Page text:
Reference in some of the supporting documents is made to a “wall” on Wellington Street (we assume this may be considered in future when detailed plans are prepared). Given the open space along Wellington Street is not designated as public open space, fears are held that this space will be privately owned, without access from the public and separated from the local area by a wall.

  • “Daylight” vs “Sunlight” access for residential dwellings on the site

A new methodology was argued for the current Concept Plan, resulting in substandard controls and setting a dangerous precedent for NSW.   Given the proposed changes to the land use mix, we had anticipated this would be addressed. Instead less a 1% “improvement” is achieved; assuming the data is correct. 

The lack of vistas and sunlight on site as well as offsite has a direct relationship to mental health and well as social sustainability.   

Instead of substantive improvements, the revised plans lock in a substandard precedent, ie 2 hours of “day-lighting”, ie from 7:30am to 4pm vs. between the usual standard between 9am till 3pm - with balconies argued as living areas. 

Sadly, some residential buildings fail to even achieve the minimum “day-lighting”, with 50% of the building only achieving the minimum standard.   Expert help with this hot issue would be great!

  • Sun Access Planes

In short, key access plans are breached.

  • Abercrombie Street “Wall”  

Stretches down Abercrombie St almost to O’Connor with an overhang over the street.  In short, it has no relationship with or appreciation of the local area.   

  • Traffic Implications

Whilst a small reduction in the number of spots is proposed, the actual impact as a result of the “common ownership and management” will increase; given day and night parking will be encouraged; resulting in a turnover 24/7 a week.

  • Wind Impact

The change in bulk and scale increases wind velocities around the site.   It appears no investigations have been done at this point in time, with the concept of wind break treatments proposed to be investigated at a future time.  This is totally unsatisfactory.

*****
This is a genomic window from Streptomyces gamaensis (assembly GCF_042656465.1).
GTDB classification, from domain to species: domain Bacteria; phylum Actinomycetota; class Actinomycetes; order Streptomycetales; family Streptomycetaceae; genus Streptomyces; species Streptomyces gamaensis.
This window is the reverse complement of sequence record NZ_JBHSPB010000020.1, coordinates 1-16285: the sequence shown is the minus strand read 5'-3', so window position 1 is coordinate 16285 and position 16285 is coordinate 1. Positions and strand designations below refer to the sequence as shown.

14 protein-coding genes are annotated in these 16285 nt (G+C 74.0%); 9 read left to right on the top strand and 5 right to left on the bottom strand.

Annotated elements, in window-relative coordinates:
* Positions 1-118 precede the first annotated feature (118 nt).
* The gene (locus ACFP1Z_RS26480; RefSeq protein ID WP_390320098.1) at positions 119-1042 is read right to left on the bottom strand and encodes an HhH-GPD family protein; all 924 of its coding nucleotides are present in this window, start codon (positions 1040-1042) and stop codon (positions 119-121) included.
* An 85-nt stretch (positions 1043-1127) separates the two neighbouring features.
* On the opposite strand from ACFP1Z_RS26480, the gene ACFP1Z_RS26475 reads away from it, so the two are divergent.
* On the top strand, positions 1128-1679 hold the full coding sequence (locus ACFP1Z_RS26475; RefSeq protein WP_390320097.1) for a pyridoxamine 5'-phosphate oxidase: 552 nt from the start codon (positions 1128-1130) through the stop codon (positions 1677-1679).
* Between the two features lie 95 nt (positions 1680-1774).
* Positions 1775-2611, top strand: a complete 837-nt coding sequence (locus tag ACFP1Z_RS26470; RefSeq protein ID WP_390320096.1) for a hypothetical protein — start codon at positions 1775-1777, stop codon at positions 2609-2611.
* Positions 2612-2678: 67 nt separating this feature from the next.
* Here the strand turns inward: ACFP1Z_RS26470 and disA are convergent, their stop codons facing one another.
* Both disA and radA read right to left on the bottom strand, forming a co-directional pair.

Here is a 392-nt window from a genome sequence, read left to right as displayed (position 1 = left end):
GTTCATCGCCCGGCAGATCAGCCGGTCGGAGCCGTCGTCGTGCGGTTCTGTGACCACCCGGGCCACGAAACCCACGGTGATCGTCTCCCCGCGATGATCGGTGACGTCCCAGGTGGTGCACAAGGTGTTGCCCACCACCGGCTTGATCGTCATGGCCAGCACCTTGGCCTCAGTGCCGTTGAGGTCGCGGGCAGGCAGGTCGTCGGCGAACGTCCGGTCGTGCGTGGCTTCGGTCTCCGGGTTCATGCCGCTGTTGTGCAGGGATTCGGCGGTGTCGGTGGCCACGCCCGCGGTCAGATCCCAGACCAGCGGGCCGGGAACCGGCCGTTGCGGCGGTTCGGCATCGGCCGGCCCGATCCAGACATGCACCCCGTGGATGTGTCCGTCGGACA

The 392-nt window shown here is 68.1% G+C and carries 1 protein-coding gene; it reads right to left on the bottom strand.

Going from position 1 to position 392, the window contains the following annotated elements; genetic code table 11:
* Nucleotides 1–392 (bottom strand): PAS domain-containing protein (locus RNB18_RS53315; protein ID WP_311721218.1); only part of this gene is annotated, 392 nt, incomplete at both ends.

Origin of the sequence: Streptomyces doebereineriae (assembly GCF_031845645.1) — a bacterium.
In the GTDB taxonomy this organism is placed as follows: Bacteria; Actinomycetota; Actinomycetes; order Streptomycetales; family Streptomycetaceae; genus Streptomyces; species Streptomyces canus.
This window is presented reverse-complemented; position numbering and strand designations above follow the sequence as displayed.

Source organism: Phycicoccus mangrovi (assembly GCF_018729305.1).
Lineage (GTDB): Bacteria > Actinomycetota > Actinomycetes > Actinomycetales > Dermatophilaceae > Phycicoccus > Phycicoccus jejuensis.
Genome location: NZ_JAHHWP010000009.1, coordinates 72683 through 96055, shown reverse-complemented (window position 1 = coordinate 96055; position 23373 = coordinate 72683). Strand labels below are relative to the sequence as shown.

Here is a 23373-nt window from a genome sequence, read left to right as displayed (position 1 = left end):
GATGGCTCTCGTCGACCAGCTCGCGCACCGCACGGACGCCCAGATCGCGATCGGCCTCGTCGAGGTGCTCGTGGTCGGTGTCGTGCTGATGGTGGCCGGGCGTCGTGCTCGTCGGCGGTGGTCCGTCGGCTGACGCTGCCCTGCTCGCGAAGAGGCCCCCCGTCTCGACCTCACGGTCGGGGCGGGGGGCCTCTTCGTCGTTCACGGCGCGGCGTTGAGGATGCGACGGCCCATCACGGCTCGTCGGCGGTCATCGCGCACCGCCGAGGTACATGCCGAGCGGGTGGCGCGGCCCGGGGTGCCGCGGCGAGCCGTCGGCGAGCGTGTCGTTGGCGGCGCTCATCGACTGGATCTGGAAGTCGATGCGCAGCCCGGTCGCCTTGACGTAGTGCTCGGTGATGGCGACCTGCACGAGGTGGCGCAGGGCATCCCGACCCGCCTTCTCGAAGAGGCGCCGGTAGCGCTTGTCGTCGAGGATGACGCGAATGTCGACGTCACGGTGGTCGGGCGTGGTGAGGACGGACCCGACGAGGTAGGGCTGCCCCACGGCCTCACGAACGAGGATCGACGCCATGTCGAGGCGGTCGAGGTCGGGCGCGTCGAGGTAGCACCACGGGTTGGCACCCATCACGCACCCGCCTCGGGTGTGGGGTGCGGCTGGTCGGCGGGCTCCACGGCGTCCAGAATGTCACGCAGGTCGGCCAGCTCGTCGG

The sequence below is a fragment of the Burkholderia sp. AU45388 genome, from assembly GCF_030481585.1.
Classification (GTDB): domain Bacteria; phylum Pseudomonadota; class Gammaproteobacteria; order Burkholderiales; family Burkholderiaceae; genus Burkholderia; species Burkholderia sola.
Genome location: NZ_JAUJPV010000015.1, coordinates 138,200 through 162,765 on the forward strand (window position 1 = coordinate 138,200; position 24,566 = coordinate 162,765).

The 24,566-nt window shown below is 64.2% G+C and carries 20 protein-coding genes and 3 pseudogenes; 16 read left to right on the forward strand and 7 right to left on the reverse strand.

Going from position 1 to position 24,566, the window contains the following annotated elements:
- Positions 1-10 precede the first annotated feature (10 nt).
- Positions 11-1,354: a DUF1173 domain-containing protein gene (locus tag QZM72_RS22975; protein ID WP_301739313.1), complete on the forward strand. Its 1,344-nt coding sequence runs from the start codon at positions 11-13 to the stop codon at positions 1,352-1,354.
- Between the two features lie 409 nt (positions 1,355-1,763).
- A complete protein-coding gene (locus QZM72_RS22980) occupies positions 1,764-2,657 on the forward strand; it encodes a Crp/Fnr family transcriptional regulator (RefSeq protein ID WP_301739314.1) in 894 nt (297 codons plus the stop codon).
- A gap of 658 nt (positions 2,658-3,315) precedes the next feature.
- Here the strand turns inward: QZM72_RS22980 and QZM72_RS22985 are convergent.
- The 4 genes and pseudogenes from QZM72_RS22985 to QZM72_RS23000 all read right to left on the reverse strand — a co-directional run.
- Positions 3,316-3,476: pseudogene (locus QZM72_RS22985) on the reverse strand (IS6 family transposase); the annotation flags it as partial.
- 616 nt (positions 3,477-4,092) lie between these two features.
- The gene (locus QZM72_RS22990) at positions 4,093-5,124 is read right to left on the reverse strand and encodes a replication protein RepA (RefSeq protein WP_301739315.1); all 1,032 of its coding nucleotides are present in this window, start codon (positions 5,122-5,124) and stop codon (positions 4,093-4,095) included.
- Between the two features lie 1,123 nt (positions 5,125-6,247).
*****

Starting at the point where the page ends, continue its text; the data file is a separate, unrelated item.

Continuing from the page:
• The Heritage Streetscape along Kensington Street

Is wrecked by the scale of a big building in the middle, ie on “Salsa Studio” site.  Also concerns are held about the sale of the laneway and proposed integration of retail space on both sides of the street.

  • Ownership and control of Kensington St precinct

Appears to be owned and controlled by the developer including the actual street(some good ideas but also some key concerns)

  • Noise Impact

Traffic data necessary to revise the studies appears not to be have been prepared; rather assumptions are made on data now nearly 3 years old.

  • Site zoning

Nearly the whole site plus some additional areas off site, are zoned as “Mixed Use”.   Only the actual “ Main Park ” is zoned a public open space.  Specifically areas shown as publically accessible, are not guaranteed for public use.  

It appears a large part of the site is likely to become an entertainment strip.

  • Substantive Increase in the Retail Component

Locals have consistently called for minimal retail use - particularly at ground level.  This has been ignored, with the new plans suggesting a large increase in retail space.  

  • Substantive Impact on Local Infrastructure including Public Transport

As a result of reduced residential accommodation and a substantive increase in the commercial population.

  • Adverse Impact on Social Sustainability

As a result of the sub-standard  residential buildings and reduced residential land use.

  • Social Impact Study

Is totally inadequate.

  • Population Counts

Substantive increase in local population. Given the number  of dwellings and floor plates (largest in Sydney ) that will be achieved in some of the commercial buildings, questions are raised about the population counts which are shown as:

Employee Nos                             6,057 (commercial, retail)
Hotel                                                12
Home based businesses:              155
Residential                                  2,100 (for 1,200 dwellings)     

These numbers suggest the local working/residential population will more than double.  However these numbers do NOT take into account - existing hotel facilities, retail visitors, the introduction of entertainment facilities or students.  We also question the numbers in terms of residents given 1,200 dwellings are proposed. 

  •  Ownership of access to internal roads / parks / open space

Given the massing and design of the buildings, questions are now being raised in this regard.

  •  Pedestrian Cycle Link

Is still shown along Wellington Street , over Mortuary station to Prince Alfred Park.  This is considered inappropriate, with residents long calling for a dedicated north-south green route, from Jones Street to the City and south through the Block to the ATP and beyond and an east-west route along Meagher and Myrtle.    

  •  Road systems and likely impact to O’Connor Street

Needs through investigation including the impact from Buckland Street .

  •  Lack of Consultation particularly with the Expert Advisory Panel

Who have failed to consult with the community, despite the substantive changes to the plans.

Source: Source:  The Coalition Chippendale Community Groups Chippendale News 17th August 2008 communityworkingparty@yahoo.com.au